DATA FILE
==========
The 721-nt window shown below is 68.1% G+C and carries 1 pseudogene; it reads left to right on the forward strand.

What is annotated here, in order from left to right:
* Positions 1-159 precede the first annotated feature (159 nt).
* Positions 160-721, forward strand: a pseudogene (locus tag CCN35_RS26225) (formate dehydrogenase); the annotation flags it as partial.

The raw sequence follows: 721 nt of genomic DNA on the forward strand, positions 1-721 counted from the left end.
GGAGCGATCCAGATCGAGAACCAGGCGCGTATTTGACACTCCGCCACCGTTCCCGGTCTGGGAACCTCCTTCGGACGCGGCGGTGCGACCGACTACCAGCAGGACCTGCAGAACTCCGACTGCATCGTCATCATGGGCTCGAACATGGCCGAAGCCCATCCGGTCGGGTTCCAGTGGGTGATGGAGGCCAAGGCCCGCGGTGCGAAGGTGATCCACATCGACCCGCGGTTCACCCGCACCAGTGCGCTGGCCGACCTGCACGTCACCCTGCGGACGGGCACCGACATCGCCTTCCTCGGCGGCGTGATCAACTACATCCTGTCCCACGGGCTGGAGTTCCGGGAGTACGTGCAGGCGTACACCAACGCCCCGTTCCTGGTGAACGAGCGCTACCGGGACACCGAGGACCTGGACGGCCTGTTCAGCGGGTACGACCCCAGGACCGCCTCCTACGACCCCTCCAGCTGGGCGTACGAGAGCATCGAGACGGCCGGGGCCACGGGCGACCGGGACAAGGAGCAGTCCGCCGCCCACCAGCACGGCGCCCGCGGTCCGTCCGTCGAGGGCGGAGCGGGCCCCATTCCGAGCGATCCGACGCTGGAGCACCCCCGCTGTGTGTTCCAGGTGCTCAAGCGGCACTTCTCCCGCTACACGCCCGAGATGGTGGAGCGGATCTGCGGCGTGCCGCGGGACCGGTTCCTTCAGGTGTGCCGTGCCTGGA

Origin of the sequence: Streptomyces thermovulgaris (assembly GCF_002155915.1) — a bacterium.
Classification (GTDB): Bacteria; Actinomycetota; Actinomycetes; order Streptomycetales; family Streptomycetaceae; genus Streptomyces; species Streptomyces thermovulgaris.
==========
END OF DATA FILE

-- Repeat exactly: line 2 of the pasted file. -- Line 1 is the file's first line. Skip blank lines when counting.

What is annotated here, in order from left to right: